Figure 5: Heat maps of differentially expressed hypoxia signaling genes in ME-180 cells treated with the identified HIF-1 inhibitors. (A) Clustergram of 84 genes related to human hypoxia signaling. (B) Clustergram of subsets of genes including HIF1A and its transcription factors (upper), angiogenesis (middle), and cell proliferation (lower). Cells were treated with controls (DMSO in 1% or 20% oxygen) or the identified HIF-1 inhibitors (mycophenolate mofetil, niclosamide, PI-103, and trametinib) at the corresponding IC50 concentrations established in the HIF-1α-NanoLuc assay under hypoxic (1% O2) condition. Red and green colors indicate higher and lower expression levels, respectively. Gene expression data are expressed as mean ΔΔCt values from three measurements.

DISCUSSION

Using an endogenous HIF-1α protein reporter assay, we have screened approximately 2,500 drugs and 960 siRNAs to druggable targets for their ability to modulate endogenous HIF-1α protein levels. The HCT116 cell line expressing an endogenous HIF-1α–NanoLuc fusion protein showed a robust response to factors known to modulate HIF-1 activity, including hypoxia, normoxia, hypoxia mimetic compounds (such as cobalt chloride and 1, 10-phenathroline) [10], HIF-1 inhibitors (such as cardiac glycosides, topoisomerase inhibitors, PI3K pathway inhibitors, and MAPK pathway inhibitors) [6, 1113], siRNAs of HIF-1 regulators (such as targets in PI3K and MAPK pathways) [14], inhibitors of transcription (such as actinomycin) [15], inhibitors of translation (such as cycloheximide) [16], and proteasome inhibitors (such as bortezomib and carfilzomib) [17]. The paradoxical action of the two proteasome inhibitors to both increase HIF-1α–NanoLuc expression and inhibit HRE–bla activity (Figure S3) is consistent with a previous report that bortezomib could induce accumulation of HIF-1α proteins by proteasome inhibition, but inhibit HIF-1 transactivation activity by interacting with the C-terminal transactivation domain of HIF-1α [18].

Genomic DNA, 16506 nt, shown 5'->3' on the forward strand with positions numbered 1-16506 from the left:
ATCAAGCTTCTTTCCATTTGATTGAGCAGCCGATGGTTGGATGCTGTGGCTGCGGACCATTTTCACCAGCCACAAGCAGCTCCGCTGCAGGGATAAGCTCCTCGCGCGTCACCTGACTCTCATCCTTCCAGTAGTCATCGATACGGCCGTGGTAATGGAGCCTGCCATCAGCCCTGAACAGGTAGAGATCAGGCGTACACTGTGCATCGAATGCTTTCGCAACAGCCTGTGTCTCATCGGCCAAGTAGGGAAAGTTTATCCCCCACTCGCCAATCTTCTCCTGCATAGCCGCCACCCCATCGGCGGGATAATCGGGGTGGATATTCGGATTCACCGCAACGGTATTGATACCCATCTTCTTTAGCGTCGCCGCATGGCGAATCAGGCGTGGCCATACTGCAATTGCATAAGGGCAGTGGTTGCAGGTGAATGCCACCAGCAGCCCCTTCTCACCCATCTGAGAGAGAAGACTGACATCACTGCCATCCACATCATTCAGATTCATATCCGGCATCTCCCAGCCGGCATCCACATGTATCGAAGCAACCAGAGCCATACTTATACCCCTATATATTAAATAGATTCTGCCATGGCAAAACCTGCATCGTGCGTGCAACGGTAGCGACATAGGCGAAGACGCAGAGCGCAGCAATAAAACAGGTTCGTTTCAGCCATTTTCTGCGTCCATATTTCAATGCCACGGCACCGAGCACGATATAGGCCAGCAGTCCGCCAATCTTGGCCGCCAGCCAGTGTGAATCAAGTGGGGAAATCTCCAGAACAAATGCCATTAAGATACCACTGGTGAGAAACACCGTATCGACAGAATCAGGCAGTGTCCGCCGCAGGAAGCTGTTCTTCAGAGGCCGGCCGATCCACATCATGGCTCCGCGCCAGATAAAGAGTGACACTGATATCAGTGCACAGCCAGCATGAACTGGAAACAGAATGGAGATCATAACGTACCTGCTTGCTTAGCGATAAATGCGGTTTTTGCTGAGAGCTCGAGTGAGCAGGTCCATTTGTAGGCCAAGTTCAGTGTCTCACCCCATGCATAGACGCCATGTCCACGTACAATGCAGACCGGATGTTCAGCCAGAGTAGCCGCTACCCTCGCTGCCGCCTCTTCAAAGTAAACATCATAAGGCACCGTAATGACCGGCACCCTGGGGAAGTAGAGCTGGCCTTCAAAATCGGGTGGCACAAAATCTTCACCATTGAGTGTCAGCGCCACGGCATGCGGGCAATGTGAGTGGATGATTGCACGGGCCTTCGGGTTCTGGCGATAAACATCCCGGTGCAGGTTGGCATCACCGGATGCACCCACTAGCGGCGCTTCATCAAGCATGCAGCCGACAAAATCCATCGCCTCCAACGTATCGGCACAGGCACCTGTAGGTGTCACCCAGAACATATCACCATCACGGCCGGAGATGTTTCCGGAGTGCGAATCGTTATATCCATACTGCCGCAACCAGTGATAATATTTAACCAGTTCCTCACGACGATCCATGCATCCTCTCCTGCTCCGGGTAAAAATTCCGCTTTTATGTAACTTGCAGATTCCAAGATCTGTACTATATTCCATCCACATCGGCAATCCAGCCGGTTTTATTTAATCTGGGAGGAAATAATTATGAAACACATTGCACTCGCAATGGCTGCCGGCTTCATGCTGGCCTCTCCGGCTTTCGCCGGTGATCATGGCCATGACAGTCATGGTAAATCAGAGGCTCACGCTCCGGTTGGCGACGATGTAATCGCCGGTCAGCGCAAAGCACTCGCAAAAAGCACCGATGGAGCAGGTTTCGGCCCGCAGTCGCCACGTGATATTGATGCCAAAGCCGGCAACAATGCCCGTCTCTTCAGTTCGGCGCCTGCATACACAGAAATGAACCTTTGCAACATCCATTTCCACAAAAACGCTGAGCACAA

Topoisomerase inhibitors are known to block HIF-1 signaling through multiple modes of action and exerted anti-proliferative effects on HCT116 and ME- 180 cells in our study and other studies. For example, topotecan has been shown to affect HIF-1α dynamics and transcriptional activity by blocking HIF-1α translation rather than by inducing DNA replication-introduced DNA damage or by inhibiting proteasome-mediated protein degradation [19]. Mitoxantrone can reduce HIF-1α levels in topoisomerase II-deficient HCT116 cells, probably through non-selective inhibition of protein translation [20]. In our study, topoisomerase inhibitors (camptothecin, daunorubicin, mitoxantrone, and topotecan) were more potent at blocking HIF-1α transactivation in ME-180 cells (IC50: 0.20–1.00 μM) than reducing the levels of the HIF-1α–NanoLuc protein in HCT116 cells (IC50 = 0.57–7.65 μM) (Table 1). In agreement with these findings, the topoisomerase inhibitors were more effective at inhibiting proliferation of the ME-180 cells (IC50: 0.04–0.17 μM) than the HCT116 cells (IC50 = 1.00–11.10 μM), a finding supported by a moderate correlation (R2 > 0.5) between anti-HIF activity and cancer cell viability. Moreover, camptothecin, mitoxantrone, and topotecan were 2100−, 1900−, and 210-fold more potent in inhibiting angiogenesis than HIF-1α–NanoLuc activity (Table 1). These results imply that HIF-1 inhibition might be one of the mechanisms through which topoisomerase inhibitors suppress cancer growth and angiogenesis. Future work should investigate the effectiveness of topoisomerase-dependent and -independent regulation of HIF-1 signaling on cancer proliferation and angiogenesis.